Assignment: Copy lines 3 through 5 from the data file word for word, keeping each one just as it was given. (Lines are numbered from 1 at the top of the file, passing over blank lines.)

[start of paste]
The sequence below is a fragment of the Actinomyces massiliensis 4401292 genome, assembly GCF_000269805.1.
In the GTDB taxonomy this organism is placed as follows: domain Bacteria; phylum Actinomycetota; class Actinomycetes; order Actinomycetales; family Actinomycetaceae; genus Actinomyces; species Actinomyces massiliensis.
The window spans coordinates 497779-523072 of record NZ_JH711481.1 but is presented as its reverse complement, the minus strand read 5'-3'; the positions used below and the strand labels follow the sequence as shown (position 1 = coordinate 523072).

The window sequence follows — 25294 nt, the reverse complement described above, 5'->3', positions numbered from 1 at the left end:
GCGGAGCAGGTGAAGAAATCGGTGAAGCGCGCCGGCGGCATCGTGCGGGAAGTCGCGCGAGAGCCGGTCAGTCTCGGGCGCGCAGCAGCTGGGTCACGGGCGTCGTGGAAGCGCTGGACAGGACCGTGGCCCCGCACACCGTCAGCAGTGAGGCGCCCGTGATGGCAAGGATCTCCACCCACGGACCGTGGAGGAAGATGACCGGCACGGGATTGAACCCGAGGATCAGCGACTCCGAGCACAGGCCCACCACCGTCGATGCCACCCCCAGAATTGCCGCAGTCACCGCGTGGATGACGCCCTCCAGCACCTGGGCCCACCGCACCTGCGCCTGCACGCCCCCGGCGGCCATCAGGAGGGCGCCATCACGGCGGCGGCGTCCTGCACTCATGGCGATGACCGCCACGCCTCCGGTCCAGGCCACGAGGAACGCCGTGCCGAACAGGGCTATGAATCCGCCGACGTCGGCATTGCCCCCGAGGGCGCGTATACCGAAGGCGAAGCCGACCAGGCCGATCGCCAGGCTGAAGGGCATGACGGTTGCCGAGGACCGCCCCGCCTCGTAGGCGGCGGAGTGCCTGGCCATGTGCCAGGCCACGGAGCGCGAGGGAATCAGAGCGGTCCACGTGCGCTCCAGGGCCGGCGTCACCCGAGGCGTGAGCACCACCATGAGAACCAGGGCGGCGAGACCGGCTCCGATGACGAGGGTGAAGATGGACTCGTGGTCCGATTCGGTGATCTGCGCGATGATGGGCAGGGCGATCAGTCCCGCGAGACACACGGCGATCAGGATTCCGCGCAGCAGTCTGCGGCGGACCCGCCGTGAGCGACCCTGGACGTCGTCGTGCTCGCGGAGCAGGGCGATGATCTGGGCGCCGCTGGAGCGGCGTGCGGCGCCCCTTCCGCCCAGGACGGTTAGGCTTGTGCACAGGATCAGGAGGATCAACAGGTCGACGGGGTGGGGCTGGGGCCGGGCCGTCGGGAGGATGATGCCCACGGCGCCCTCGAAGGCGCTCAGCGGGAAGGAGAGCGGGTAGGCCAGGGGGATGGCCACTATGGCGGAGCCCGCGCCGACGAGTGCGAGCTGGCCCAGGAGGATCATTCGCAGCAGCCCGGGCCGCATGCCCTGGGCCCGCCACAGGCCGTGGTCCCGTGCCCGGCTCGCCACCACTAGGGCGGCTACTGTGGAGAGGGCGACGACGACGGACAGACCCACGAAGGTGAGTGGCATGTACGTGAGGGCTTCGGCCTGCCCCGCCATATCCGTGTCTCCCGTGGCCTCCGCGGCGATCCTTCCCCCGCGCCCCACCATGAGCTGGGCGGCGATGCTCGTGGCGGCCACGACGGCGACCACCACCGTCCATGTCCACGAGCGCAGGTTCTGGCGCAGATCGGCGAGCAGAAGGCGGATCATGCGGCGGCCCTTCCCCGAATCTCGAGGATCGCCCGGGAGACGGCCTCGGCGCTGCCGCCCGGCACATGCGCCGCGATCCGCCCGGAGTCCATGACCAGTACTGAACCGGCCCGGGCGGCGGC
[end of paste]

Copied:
The window spans coordinates 497779-523072 of record NZ_JH711481.1 but is presented as its reverse complement, the minus strand read 5'-3'; the positions used below and the strand labels follow the sequence as shown (position 1 = coordinate 523072).

The window sequence follows — 25294 nt, the reverse complement described above, 5'->3', positions numbered from 1 at the left end:
GCGGAGCAGGTGAAGAAATCGGTGAAGCGCGCCGGCGGCATCGTGCGGGAAGTCGCGCGAGAGCCGGTCAGTCTCGGGCGCGCAGCAGCTGGGTCACGGGCGTCGTGGAAGCGCTGGACAGGACCGTGGCCCCGCACACCGTCAGCAGTGAGGCGCCCGTGATGGCAAGGATCTCCACCCACGGACCGTGGAGGAAGATGACCGGCACGGGATTGAACCCGAGGATCAGCGACTCCGAGCACAGGCCCACCACCGTCGATGCCACCCCCAGAATTGCCGCAGTCACCGCGTGGATGACGCCCTCCAGCACCTGGGCCCACCGCACCTGCGCCTGCACGCCCCCGGCGGCCATCAGGAGGGCGCCATCACGGCGGCGGCGTCCTGCACTCATGGCGATGACCGCCACGCCTCCGGTCCAGGCCACGAGGAACGCCGTGCCGAACAGGGCTATGAATCCGCCGACGTCGGCATTGCCCCCGAGGGCGCGTATACCGAAGGCGAAGCCGACCAGGCCGATCGCCAGGCTGAAGGGCATGACGGTTGCCGAGGACCGCCCCGCCTCGTAGGCGGCGGAGTGCCTGGCCATGTGCCAGGCCACGGAGCGCGAGGGAATCAGAGCGGTCCACGTGCGCTCCAGGGCCGGCGTCACCCGAGGCGTGAGCACCACCATGAGAACCAGGGCGGCGAGACCGGCTCCGATGACGAGGGTGAAGATGGACTCGTGGTCCGATTCGGTGATCTGCGCGATGATGGGCAGGGCGATCAGTCCCGCGAGACACACGGCGATCAGGATTCCGCGCAGCAGTCTGCGGCGGACCCGCCGTGAGCGACCCTGGACGTCGTCGTGCTCGCGGAGCAGGGCGATGATCTGGGCGCCGCTGGAGCGGCGTGCGGCGCCCCTTCCGCCCAGGACGGTTAGGCTTGTGCACAGGATCAGGAGGATCAACAGGTCGACGGGGTGGGGCTGGGGCCGGGCCGTCGGGAGGATGATGCCCACGGCGCCCTCGAAGGCGCTCAGCGGGAAGGAGAGCGGGTAGGCCAGGGGGATGGCCACTATGGCGGAGCCCGCGCCGACGAGTGCGAGCTGGCCCAGGAGGATCATTCGCAGCAGCCCGGGCCGCATGCCCTGGGCCCGCCACAGGCCGTGGTCCCGTGCCCGGCTCGCCACCACTAGGGCGGCTACTGTGGAGAGGGCGACGACGACGGACAGACCCACGAAGGTGAGTGGCATGTACGTGAGGGCTTCGGCCTGCCCCGCCATATCCGTGTCTCCCGTGGCCTCCGCGGCGATCCTTCCCCCGCGCCCCACCATGAGCTGGGCGGCGATGCTCGTGGCGGCCACGACGGCGACCACCACCGTCCATGTCCACGAGCGCAGGTTCTGGCGCAGATCGGCGAGCAGAAGGCGGATCATGCGGCGGCCCTTCCCCGAATCTCGAGGATCGCCCGGGAGACGGCCTCGGCGCTGCCGCCCGGCACATGCGCCGCGATCCGCCCGGAGTCCATGACCAGTACTGAACCGGCCCGGGCGGCGGC